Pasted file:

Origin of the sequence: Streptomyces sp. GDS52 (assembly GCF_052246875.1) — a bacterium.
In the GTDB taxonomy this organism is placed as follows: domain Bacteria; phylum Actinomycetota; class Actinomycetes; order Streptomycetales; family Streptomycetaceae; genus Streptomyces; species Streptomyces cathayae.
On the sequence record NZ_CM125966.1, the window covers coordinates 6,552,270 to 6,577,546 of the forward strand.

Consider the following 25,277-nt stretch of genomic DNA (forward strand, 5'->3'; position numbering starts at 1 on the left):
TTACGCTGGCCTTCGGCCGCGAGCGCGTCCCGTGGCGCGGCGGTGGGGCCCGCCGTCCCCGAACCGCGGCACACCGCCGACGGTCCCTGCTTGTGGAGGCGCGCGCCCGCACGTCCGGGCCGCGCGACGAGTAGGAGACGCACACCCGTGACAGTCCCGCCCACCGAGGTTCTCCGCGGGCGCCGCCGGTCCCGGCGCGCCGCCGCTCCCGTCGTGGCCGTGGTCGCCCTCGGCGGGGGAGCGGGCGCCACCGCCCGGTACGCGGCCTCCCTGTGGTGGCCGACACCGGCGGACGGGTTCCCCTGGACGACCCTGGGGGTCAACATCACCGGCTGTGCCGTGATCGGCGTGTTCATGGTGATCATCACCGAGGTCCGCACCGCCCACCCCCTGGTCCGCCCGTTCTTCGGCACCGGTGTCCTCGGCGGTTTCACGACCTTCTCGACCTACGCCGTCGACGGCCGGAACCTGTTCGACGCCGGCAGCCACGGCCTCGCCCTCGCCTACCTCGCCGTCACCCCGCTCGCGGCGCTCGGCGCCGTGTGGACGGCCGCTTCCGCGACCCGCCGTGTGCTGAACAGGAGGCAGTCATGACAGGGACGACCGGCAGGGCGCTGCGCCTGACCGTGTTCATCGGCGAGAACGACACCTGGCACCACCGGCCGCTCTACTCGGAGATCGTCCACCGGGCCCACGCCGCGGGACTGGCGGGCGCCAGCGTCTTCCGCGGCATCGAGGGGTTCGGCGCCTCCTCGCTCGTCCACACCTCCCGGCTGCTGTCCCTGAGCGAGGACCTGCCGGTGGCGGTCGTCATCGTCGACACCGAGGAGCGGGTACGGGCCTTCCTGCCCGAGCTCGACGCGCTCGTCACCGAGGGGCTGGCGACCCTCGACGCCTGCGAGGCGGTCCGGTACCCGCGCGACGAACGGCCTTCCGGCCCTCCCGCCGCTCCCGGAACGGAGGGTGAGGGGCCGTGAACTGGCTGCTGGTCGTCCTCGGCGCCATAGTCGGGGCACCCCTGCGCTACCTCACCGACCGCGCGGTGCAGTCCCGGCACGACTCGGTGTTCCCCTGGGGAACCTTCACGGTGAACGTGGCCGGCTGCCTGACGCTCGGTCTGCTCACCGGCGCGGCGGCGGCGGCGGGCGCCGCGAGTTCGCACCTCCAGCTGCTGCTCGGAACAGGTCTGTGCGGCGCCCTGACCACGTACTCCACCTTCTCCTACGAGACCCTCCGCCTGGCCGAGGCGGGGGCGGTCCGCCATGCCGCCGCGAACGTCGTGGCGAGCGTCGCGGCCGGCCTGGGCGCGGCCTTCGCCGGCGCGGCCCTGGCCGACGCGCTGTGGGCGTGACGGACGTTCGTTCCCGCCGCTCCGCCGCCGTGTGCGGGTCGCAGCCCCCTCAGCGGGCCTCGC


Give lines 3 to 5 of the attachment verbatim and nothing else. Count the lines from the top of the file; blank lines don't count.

On the sequence record NZ_CM125966.1, the window covers coordinates 6,552,270 to 6,577,546 of the forward strand.

Consider the following 25,277-nt stretch of genomic DNA (forward strand, 5'->3'; position numbering starts at 1 on the left):
TTACGCTGGCCTTCGGCCGCGAGCGCGTCCCGTGGCGCGGCGGTGGGGCCCGCCGTCCCCGAACCGCGGCACACCGCCGACGGTCCCTGCTTGTGGAGGCGCGCGCCCGCACGTCCGGGCCGCGCGACGAGTAGGAGACGCACACCCGTGACAGTCCCGCCCACCGAGGTTCTCCGCGGGCGCCGCCGGTCCCGGCGCGCCGCCGCTCCCGTCGTGGCCGTGGTCGCCCTCGGCGGGGGAGCGGGCGCCACCGCCCGGTACGCGGCCTCCCTGTGGTGGCCGACACCGGCGGACGGGTTCCCCTGGACGACCCTGGGGGTCAACATCACCGGCTGTGCCGTGATCGGCGTGTTCATGGTGATCATCACCGAGGTCCGCACCGCCCACCCCCTGGTCCGCCCGTTCTTCGGCACCGGTGTCCTCGGCGGTTTCACGACCTTCTCGACCTACGCCGTCGACGGCCGGAACCTGTTCGACGCCGGCAGCCACGGCCTCGCCCTCGCCTACCTCGCCGTCACCCCGCTCGCGGCGCTCGGCGCCGTGTGGACGGCCGCTTCCGCGACCCGCCGTGTGCTGAACAGGAGGCAGTCATGACAGGGACGACCGGCAGGGCGCTGCGCCTGACCGTGTTCATCGGCGAGAACGACACCTGGCACCACCGGCCGCTCTACTCGGAGATCGTCCACCGGGCCCACGCCGCGGGACTGGCGGGCGCCAGCGTCTTCCGCGGCATCGAGGGGTTCGGCGCCTCCTCGCTCGTCCACACCTCCCGGCTGCTGTCCCTGAGCGAGGACCTGCCGGTGGCGGTCGTCATCGTCGACACCGAGGAGCGGGTACGGGCCTTCCTGCCCGAGCTCGACGCGCTCGTCACCGAGGGGCTGGCGACCCTCGACGCCTGCGAGGCGGTCCGGTACCCGCGCGACGAACGGCCTTCCGGCCCTCCCGCCGCTCCCGGAACGGAGGGTGAGGGGCCGTGAACTGGCTGCTGGTCGTCCTCGGCGCCATAGTCGGGGCACCCCTGCGCTACCTCACCGACCGCGCGGTGCAGTCCCGGCACGACTCGGTGTTCCCCTGGGGAACCTTCACGGTGAACGTGGCCGGCTGCCTGACGCTCGGTCTGCTCACCGGCGCGGCGGCGGCGGCGGGCGCCGCGAGTTCGCACCTCCAGCTGCTGCTCGGAACAGGTCTGTGCGGCGCCCTGACCACGTACTCCACCTTCTCCTACGAGACCCTCCGCCTGGCCGAGGCGGGGGCGGTCCGCCATGCCGCCGCGAACGTCGTGGCGAGCGTCGCGGCCGGCCTGGGCGCGGCCTTCGCCGGCGCGGCCCTGGCCGACGCGCTGTGGGCGTGACGGACGTTCGTTCCCGCCGCTCCGCCGCCGTGTGCGGGTCGCAGCCCCCTCAGCGGGCCTCGC